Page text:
The Anaphylaxis Campaign has written to leading dairy-free brand Alpro expressing concern at the company’s decision to move production of its nut drinks to facilities that are currently nut-free.
Alpro will move production of its almond and hazelnut products in-house later in the year in order, says the company, to increase control of quality and efficiency. The relocation will affect Alpro’s dairy-free products sold in the UK, including the Provamel range, which will now carry a ‘may contain traces of almond or hazelnut’ warning on packs.
The charity said in a statement that it is disappointed that “Alpro, as a trusted manufacturer of excellent food products that were suitable for the allergic community, have decided to make these changes to their production, despite the negative impact it will have on the diets and quality of life of many of its customers”. The letter was also signed by the president of the British Society for Allergy and Clinical Immunology, a paediatric allergy dietician from St Thomas’ Hospital and the chair of the Food Allergy Specialist Group of the British Dietetic Association.
The Anaphylaxis Campaign added that the move could directly affect about 300,000 children and their families within the UK.
Amanda Pitt, from Bristol retailer The Better Food Company, commented on the decision: “I think it’s thoroughly disappointing. I don’t think they’re considering the impact on individual customers. I think they’re putting their cost-saving exercises over the specialised dietary needs of some of their customers, which I think is disappointing since it’s those customers who built that brand. It seems like another nail in the coffin for people with specialist dietary needs.”
Ursula Brogan of On the Eighth Day said: “For people who’ve been using the products regularly, and who find they now can’t, I can see that this will be very annoying – it’s reducing choices.”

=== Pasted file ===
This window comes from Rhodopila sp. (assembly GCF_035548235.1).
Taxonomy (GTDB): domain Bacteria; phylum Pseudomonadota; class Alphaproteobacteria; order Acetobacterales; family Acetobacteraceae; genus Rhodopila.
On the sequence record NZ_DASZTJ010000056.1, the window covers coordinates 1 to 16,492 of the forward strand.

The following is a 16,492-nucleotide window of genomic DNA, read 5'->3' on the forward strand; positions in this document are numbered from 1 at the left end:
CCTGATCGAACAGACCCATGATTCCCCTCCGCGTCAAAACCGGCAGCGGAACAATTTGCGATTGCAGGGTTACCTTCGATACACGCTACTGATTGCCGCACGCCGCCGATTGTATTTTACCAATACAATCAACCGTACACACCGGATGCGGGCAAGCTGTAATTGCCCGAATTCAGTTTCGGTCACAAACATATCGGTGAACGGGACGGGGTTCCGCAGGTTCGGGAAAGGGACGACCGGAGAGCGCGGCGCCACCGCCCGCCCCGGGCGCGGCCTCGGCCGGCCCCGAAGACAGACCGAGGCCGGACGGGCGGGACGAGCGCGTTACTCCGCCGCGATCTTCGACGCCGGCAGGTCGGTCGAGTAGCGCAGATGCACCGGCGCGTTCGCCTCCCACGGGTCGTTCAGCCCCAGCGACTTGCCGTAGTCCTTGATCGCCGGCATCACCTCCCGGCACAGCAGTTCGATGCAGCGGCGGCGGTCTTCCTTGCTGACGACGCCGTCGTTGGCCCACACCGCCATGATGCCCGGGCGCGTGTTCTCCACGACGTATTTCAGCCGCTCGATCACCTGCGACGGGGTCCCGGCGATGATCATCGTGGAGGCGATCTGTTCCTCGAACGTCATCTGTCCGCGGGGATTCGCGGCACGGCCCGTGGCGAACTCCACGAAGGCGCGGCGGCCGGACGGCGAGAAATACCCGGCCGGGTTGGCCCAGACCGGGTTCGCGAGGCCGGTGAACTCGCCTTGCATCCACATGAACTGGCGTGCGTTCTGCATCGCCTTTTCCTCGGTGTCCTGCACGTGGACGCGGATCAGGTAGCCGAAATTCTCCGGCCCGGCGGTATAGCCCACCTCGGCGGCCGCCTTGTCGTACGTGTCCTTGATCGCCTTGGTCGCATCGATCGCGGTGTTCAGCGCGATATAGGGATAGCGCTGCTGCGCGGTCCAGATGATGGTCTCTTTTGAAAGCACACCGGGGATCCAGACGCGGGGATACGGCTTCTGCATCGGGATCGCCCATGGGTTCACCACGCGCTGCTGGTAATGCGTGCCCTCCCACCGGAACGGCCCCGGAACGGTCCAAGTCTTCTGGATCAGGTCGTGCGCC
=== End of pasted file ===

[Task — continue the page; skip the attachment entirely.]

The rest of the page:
Another retailer told NP: “I don’t think companies are aware that when they tinker with formulations or labelling that they risk alienating specialist retailers and their customers.”
Despite strong reactions from both consumers and allergy groups – including the setting up of a social media campaign, Alpro: Save our Soya – Alpro says it remains committed to merged production. “The decision is made,” Alpro UK’s commercial director John Allaway told The Grocer. “We are sorry that as a result, individuals with such allergies have to look for another solution.”
On its website Alpro states: “Although there is no legal requirement to mention potential cross contamination on labels when all good manufacturing practices are taken to avoid it, we decided to explicitly inform consumers about the integration of almond and hazelnut manufacturing at Alpro production sites”. However, the Anaphylaxis Campaign says that since official advice to nut allergy sufferers is avoid products carrying ‘may contain traces of nuts’ warnings, this labelling practice effectively means sufferers have to eliminate products or food groups from their diet.
Alpro has already started to adapt its packaging ahead of the relocation.
• The group behind the Save Our Soya face book page says Alpro’s John Allaway has invited members to a meeting for an “open discussion” of the issues around its campaign.